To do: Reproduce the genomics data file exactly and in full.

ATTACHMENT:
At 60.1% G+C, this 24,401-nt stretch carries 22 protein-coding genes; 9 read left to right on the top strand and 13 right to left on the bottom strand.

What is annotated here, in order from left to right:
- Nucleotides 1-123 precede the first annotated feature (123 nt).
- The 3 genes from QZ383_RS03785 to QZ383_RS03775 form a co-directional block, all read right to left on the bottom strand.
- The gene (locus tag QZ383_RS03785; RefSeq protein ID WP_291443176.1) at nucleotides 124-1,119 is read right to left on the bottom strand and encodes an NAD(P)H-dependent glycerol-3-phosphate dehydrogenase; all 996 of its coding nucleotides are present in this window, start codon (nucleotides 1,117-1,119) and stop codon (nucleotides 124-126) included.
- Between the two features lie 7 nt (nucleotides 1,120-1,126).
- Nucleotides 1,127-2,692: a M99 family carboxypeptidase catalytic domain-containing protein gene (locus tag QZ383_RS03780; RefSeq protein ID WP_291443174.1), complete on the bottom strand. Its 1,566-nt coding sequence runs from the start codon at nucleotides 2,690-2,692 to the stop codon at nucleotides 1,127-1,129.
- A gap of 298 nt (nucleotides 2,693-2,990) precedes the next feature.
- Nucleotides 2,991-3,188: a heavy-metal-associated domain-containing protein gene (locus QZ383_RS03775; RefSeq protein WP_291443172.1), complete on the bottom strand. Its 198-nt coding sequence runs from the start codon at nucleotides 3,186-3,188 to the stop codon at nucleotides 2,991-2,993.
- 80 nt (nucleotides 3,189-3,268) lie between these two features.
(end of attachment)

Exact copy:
At 60.1% G+C, this 24,401-nt stretch carries 22 protein-coding genes; 9 read left to right on the top strand and 13 right to left on the bottom strand.

What is annotated here, in order from left to right:
- Nucleotides 1-123 precede the first annotated feature (123 nt).
- The 3 genes from QZ383_RS03785 to QZ383_RS03775 form a co-directional block, all read right to left on the bottom strand.
- The gene (locus tag QZ383_RS03785; RefSeq protein ID WP_291443176.1) at nucleotides 124-1,119 is read right to left on the bottom strand and encodes an NAD(P)H-dependent glycerol-3-phosphate dehydrogenase; all 996 of its coding nucleotides are present in this window, start codon (nucleotides 1,117-1,119) and stop codon (nucleotides 124-126) included.
- Between the two features lie 7 nt (nucleotides 1,120-1,126).
- Nucleotides 1,127-2,692: a M99 family carboxypeptidase catalytic domain-containing protein gene (locus tag QZ383_RS03780; RefSeq protein ID WP_291443174.1), complete on the bottom strand. Its 1,566-nt coding sequence runs from the start codon at nucleotides 2,690-2,692 to the stop codon at nucleotides 1,127-1,129.
- A gap of 298 nt (nucleotides 2,693-2,990) precedes the next feature.
- Nucleotides 2,991-3,188: a heavy-metal-associated domain-containing protein gene (locus QZ383_RS03775; RefSeq protein WP_291443172.1), complete on the bottom strand. Its 198-nt coding sequence runs from the start codon at nucleotides 3,186-3,188 to the stop codon at nucleotides 2,991-2,993.
- 80 nt (nucleotides 3,189-3,268) lie between these two features.